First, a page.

Quality

Danielle Scheurer, MD: Hospital Providers Put Premium on Keeping Themselves, Hospital Patients Safe


 

Hospital providers have become increasingly interested in keeping themselves—and the patient—safe. But have we come to consensus on who the coach and equipment managers should be, and what the essential elements of the gear should be?

It’s great to be a Tennessee Volunteer. I said, It’s great to be a Tennessee Volunteer!

The crowd, a sea of orange, packs into Neyland Stadium in Knoxville, Tenn., brimming with pride, dedicated to the team they call the Vols. Neyland Stadium, built in 1921, comfortably seats more than 100,000 brash fans on most fall weekends during the college football season. These die-hard fans pack the stadium regularly, hoping to catch a glimpse of victory.

Throughout the decades of Tennessee Volunteers football, numerous coaches have spent countless hours thinking about how to realize those victories. And they have also spent a lot time thinking about how to keep their players safe. Each coach has had different styles and tactics, but all had one thing in common: They were clearly invested in keeping their players safe. A safe player is a good player, one who can make the full season without injury. As such, before each practice and each game, the players don the gear required to play the safest game possible.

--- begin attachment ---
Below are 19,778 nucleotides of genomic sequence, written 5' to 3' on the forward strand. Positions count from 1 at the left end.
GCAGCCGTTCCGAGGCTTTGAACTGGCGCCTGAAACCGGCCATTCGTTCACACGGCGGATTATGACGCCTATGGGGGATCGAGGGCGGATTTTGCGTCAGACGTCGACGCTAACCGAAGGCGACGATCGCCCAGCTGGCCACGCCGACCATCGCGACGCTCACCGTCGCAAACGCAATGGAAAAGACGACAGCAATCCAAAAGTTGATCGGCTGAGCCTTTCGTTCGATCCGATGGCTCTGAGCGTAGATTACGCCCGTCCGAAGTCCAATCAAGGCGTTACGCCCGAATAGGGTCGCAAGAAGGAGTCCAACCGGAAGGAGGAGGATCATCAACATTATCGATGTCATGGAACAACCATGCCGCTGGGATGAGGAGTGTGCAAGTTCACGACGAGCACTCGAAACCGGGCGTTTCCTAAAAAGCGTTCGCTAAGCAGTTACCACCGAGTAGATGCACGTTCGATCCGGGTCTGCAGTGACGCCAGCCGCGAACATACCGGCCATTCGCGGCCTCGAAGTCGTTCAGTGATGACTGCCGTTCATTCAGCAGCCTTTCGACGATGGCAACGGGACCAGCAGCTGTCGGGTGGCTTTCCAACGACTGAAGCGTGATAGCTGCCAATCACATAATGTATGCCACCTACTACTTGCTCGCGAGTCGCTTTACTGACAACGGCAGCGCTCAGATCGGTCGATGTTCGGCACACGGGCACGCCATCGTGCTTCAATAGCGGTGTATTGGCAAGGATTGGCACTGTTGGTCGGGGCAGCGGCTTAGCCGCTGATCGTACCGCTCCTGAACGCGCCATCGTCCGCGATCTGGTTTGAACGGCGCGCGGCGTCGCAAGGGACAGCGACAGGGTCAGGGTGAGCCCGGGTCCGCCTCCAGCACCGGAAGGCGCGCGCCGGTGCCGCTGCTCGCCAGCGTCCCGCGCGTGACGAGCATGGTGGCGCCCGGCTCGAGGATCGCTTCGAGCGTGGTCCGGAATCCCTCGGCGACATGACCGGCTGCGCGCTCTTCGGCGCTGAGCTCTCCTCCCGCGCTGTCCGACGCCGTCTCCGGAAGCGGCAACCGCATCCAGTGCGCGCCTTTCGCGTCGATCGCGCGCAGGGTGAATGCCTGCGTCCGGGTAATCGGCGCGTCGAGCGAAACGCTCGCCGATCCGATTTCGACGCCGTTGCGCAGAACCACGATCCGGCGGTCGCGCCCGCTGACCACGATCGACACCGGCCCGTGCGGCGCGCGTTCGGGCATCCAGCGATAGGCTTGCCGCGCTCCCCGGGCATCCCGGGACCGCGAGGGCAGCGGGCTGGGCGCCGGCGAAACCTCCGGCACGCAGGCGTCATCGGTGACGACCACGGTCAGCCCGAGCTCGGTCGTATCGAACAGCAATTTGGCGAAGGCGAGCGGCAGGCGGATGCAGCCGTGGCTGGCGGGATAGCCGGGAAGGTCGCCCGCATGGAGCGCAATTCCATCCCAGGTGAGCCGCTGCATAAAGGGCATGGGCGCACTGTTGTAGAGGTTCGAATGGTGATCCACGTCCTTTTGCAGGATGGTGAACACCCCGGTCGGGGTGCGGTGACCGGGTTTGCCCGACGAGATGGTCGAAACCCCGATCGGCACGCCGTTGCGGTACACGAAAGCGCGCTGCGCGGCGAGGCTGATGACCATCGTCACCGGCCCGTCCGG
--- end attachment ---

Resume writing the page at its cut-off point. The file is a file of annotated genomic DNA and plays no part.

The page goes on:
This gear is expensive, difficult to put on, difficult to keep on, makes them run slower, and makes them sweat heavier. When you think about it, it is a wonder that they wear it at all—unless you consider the fact that each precisely placed article takes them one step closer to surviving the game intact, and making it to the next victory. Just like any other type of protective equipment, football equipment has evolved over the course of time. The helmet, for example, is now custom-fit for each player with calipers, and then subsequent additions are applied to ensure durability, shock resistance, and comfort. Relatively new additions include eye shields (to protect the eyes and reduce glare) and even radio devices (to allow the coach to relay last-minute critical information to the quarterback). These helmets are all customized to the players’ position, to allow for the best balance between protection and visibility.

And the helmet is just the beginning. The remaining bare minimum amount of gear needed for standard player safety includes a mouthpiece, jaw pads, neck roll, shoulder pads, shock pads, rib pads, hip pads, knee pads, and cleats. All told, the weight of all this equipment is between 10 and 25 pounds and takes up to an hour to fully gear up. But nonetheless, it has become such a mainstay, of centralized importance to the game, that each team has a dedicated equipment manager. They are charged with providing, maintaining, and transporting the best gear for every member of the team. The equipment manager is a vital resource for the team and the sport.